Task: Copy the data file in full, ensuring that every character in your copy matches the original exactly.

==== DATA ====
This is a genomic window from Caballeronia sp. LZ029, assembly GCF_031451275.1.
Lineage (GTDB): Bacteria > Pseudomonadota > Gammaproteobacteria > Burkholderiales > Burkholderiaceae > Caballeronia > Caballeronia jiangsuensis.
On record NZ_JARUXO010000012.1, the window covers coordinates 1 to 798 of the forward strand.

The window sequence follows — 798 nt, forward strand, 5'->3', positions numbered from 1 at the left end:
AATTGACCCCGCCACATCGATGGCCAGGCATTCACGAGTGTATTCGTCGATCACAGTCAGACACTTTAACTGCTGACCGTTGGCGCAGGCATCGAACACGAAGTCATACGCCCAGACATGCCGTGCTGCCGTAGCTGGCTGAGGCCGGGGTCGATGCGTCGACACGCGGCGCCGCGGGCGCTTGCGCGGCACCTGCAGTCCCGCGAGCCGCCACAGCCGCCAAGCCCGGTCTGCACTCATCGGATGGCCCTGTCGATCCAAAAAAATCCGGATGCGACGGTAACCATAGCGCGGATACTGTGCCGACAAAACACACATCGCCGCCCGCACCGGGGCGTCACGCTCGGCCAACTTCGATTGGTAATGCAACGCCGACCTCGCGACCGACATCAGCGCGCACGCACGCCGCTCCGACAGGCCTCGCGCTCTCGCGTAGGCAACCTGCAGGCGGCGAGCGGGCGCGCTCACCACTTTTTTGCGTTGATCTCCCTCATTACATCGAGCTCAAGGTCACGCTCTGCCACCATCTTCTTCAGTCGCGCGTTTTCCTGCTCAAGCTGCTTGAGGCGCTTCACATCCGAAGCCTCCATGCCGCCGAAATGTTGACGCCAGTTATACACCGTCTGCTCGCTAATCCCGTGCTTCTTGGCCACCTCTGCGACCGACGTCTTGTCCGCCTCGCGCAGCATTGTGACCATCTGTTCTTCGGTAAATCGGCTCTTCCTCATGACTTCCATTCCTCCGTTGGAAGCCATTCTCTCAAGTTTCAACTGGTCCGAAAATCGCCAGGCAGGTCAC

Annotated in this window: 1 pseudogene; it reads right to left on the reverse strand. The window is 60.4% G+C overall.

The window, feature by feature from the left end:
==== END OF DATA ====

This is a genomic window from Caballeronia sp. LZ029, assembly GCF_031451275.1.
Lineage (GTDB): Bacteria > Pseudomonadota > Gammaproteobacteria > Burkholderiales > Burkholderiaceae > Caballeronia > Caballeronia jiangsuensis.
On record NZ_JARUXO010000012.1, the window covers coordinates 1 to 798 of the forward strand.

The window sequence follows — 798 nt, forward strand, 5'->3', positions numbered from 1 at the left end:
AATTGACCCCGCCACATCGATGGCCAGGCATTCACGAGTGTATTCGTCGATCACAGTCAGACACTTTAACTGCTGACCGTTGGCGCAGGCATCGAACACGAAGTCATACGCCCAGACATGCCGTGCTGCCGTAGCTGGCTGAGGCCGGGGTCGATGCGTCGACACGCGGCGCCGCGGGCGCTTGCGCGGCACCTGCAGTCCCGCGAGCCGCCACAGCCGCCAAGCCCGGTCTGCACTCATCGGATGGCCCTGTCGATCCAAAAAAATCCGGATGCGACGGTAACCATAGCGCGGATACTGTGCCGACAAAACACACATCGCCGCCCGCACCGGGGCGTCACGCTCGGCCAACTTCGATTGGTAATGCAACGCCGACCTCGCGACCGACATCAGCGCGCACGCACGCCGCTCCGACAGGCCTCGCGCTCTCGCGTAGGCAACCTGCAGGCGGCGAGCGGGCGCGCTCACCACTTTTTTGCGTTGATCTCCCTCATTACATCGAGCTCAAGGTCACGCTCTGCCACCATCTTCTTCAGTCGCGCGTTTTCCTGCTCAAGCTGCTTGAGGCGCTTCACATCCGAAGCCTCCATGCCGCCGAAATGTTGACGCCAGTTATACACCGTCTGCTCGCTAATCCCGTGCTTCTTGGCCACCTCTGCGACCGACGTCTTGTCCGCCTCGCGCAGCATTGTGACCATCTGTTCTTCGGTAAATCGGCTCTTCCTCATGACTTCCATTCCTCCGTTGGAAGCCATTCTCTCAAGTTTCAACTGGTCCGAAAATCGCCAGGCAGGTCAC

Annotated in this window: 1 pseudogene; it reads right to left on the reverse strand. The window is 60.4% G+C overall.

The window, feature by feature from the left end: